One of the greatest joys of the film festival summer season is watching the Oscar chances of brilliant films soar — and laughing hysterically while the dreams of others are shattered.
The Toronto International Film Festival ended on Sunday and the Venice Film Festival beckoned arrivedci the week before. So at this point, critics and pundits have looked at almost every Oscar with hope.
There are only two holdovers that could bring the Hollywood frenzy to a halt: Black Panther: Wakanda Forever is out November 11 and Avatar: The Way of Water is out December 16 — two big-budget sequels by extremely popular films that previously received Best Picture nods.
Aside from Pandora and Wakanda, however, the field is pretty much settled.
The film to beat now is Steven Spielberg’s semi-autobiographical The Fabelmans, which won the all-important Audience Award at TIFF on Sunday. Recent Best Picture winners, Nomadland and Green Book, have also walked with this grand prize in the past, and it almost always means at least one Best Picture nomination. The Fabelmans is extraordinary, moving, funny, nostalgic and unlike most award-winning films these days, it will actually appeal to mainstream audiences. Spielberg might even walk away with his first Best Director Oscar since 1999’s Saving Private Ryan.
However, with so much early excitement, there’s a chance voters will tire of Steve by March.
His next competitor is Martin McDonagh’s (“Three Billboards Outside Ebbing, Missouri”) hilarious The Banshees of Inisherin, starring Brendan Gleeson and Colin Farrell, which delivers some of his best work. He’s sure to get a Best Actor spot; The film is nominated for Best Picture, Screenplay and Director for the Overqualified McDonagh. Yet my instinct tells me it’s too small to go all the way.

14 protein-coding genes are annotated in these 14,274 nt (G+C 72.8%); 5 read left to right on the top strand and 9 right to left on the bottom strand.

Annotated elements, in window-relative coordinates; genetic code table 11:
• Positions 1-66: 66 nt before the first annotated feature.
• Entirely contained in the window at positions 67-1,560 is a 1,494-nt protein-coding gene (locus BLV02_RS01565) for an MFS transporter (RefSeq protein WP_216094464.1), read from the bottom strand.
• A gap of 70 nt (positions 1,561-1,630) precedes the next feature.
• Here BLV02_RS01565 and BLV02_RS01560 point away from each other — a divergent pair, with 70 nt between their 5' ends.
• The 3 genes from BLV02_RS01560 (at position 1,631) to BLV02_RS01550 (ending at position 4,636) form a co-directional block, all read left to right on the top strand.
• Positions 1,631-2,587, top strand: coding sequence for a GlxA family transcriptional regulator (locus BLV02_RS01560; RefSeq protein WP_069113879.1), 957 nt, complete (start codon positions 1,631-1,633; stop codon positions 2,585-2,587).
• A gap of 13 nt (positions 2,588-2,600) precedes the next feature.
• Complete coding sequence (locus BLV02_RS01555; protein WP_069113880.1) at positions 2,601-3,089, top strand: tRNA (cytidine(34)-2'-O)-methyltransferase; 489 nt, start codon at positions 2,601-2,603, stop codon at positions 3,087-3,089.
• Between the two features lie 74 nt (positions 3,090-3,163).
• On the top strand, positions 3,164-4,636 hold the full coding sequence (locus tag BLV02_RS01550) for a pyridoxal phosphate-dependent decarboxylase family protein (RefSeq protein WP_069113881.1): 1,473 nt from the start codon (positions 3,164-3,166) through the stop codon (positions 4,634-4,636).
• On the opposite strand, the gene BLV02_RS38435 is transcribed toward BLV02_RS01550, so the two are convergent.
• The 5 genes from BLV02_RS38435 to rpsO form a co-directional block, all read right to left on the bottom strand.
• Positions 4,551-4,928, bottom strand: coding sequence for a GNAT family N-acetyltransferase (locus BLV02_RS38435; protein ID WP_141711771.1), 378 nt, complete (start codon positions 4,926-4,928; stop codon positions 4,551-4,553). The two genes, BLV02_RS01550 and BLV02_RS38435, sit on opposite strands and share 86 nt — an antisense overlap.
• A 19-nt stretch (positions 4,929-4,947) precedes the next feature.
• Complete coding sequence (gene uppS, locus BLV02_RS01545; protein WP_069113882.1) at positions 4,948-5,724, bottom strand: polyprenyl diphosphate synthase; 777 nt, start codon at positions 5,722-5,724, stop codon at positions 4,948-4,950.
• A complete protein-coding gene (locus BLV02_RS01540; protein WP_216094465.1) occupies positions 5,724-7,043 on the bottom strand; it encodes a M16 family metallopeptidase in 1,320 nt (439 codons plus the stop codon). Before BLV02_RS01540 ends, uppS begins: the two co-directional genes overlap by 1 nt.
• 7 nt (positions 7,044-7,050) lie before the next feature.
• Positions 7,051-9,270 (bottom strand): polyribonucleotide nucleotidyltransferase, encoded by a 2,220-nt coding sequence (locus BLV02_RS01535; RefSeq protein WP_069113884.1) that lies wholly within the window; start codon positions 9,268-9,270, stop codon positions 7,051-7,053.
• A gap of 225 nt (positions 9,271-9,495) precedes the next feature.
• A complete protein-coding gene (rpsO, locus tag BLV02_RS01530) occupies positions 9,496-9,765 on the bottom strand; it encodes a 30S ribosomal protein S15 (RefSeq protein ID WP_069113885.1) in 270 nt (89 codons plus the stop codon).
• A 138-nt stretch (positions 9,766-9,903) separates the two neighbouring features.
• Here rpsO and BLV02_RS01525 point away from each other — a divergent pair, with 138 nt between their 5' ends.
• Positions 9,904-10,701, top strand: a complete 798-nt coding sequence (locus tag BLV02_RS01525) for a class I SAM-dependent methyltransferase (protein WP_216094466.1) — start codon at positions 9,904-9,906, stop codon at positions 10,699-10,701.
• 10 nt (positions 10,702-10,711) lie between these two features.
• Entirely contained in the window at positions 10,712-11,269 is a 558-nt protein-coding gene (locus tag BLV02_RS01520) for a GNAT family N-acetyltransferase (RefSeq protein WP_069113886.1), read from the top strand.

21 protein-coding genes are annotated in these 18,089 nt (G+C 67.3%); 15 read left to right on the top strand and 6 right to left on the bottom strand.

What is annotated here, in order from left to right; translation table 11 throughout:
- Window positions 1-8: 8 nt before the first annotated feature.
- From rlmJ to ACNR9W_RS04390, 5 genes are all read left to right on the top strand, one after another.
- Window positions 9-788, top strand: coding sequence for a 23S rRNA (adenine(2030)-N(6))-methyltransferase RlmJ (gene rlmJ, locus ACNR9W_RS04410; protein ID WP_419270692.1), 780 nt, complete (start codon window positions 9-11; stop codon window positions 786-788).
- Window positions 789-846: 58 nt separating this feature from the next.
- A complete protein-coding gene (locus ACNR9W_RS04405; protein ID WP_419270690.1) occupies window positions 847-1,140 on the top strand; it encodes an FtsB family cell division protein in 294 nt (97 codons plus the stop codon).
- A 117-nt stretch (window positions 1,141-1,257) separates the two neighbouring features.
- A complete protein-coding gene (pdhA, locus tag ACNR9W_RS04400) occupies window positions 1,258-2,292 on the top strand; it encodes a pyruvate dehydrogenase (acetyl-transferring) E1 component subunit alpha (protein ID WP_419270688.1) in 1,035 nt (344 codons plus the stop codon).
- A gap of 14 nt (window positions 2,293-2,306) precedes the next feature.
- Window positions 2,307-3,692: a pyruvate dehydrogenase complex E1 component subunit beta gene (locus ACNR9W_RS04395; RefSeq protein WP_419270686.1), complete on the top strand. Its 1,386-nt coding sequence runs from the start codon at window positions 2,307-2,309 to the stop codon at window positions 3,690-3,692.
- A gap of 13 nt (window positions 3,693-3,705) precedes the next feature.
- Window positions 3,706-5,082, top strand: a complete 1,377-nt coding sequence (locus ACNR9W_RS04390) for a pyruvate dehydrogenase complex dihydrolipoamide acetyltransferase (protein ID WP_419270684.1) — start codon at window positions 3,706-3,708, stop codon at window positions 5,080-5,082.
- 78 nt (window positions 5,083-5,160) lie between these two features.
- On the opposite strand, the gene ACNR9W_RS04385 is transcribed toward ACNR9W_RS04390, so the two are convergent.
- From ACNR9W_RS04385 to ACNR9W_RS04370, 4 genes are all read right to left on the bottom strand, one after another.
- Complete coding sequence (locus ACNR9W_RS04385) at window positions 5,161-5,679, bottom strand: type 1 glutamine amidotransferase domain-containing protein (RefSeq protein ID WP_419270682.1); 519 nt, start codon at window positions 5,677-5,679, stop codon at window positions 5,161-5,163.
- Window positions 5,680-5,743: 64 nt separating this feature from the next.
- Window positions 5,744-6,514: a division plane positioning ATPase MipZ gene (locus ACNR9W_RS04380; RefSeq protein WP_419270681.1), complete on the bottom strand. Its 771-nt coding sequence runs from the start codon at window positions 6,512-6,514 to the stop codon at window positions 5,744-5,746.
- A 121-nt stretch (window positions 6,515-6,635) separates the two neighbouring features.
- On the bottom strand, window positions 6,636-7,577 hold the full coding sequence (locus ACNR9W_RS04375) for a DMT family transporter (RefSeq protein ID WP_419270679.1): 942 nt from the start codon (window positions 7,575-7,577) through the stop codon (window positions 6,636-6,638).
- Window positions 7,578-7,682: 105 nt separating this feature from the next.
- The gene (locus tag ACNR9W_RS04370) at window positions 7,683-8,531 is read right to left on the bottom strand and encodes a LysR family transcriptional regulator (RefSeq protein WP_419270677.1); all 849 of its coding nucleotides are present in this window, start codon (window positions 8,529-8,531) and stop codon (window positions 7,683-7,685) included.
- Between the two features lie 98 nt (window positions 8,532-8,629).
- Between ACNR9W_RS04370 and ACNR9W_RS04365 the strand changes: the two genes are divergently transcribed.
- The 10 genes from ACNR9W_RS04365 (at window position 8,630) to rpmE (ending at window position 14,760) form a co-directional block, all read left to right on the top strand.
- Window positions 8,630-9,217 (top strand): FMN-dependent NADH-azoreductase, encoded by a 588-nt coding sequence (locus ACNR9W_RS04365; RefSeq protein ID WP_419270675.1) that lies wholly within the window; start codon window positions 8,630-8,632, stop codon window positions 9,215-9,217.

Over in Venizia Netflix flopped and flopped and flopped some more.
The streamer — which usually does pretty well, if not wins, with Oscar nominations — debuted three Oscar-baiting films in Italy: Alejandro Iñárritu’s Bardo, Noah Baumbach’s White Noise, and The Hard – See Marilyn Monroe fan fiction “Blonde” with a very good Ana de Armas.
No one splashed in the Venice Lagoon. Some fell and burned.
That’s especially true (and shockingly so) for Bardo, Iñárritu’s film that many critics loathed. He’s won the best director award two years in a row – for “The Revenant” and “Birdman” – but this time he’s pretty much out of the conversation.
As far as actresses go, a big question is where will Michelle Williams end up? Many suspect Best Supporting Actress, even though her role in The Fabelmans is huge. But that’s better than going up against Cate Blanchett in “Tar,” who has garnered universal acclaim for another uncompromising, sinister-eyed performance. Sam Mendes’ (“1917”) “Empire of Light” received mixed reactions from Toronto, but everyone was excited for the role of Olivia Colman, who is likely to receive her fourth Oscar nomination. Nonetheless, this time Cate’s The Favourite.
And feel-good story of the year stars in feel-good movie of the year – Brendan Fraser as a 600-pound, homebound gay man in Darren Aronofsy’s The Whale. The film itself is controversial (I loved it) but everyone agrees that Fraser is exceptional and deserves the many awards it is set to win.
Hugh Jackman, on the other hand, saw his dreams die in Florian Zeller’s The Son, a slog about teenage depression. The Aussie was considered Best Actor but whispered at the TIFF premiere party for The Greatest Beer Run Ever (another film you won’t see at the Academy Awards) the night after The Son. debuted was that industry giants didn’t think Wolverine was good in it. You would be correct.
But there are still 174 days until the Oscars and only one 100 percent guarantee – Will Smith will not be there.
https://nypost.com/2022/09/19/brendan-fraser-and-steven-spielberg-could-win-oscars/ Brendan Fraser and Steven Spielberg could win Oscars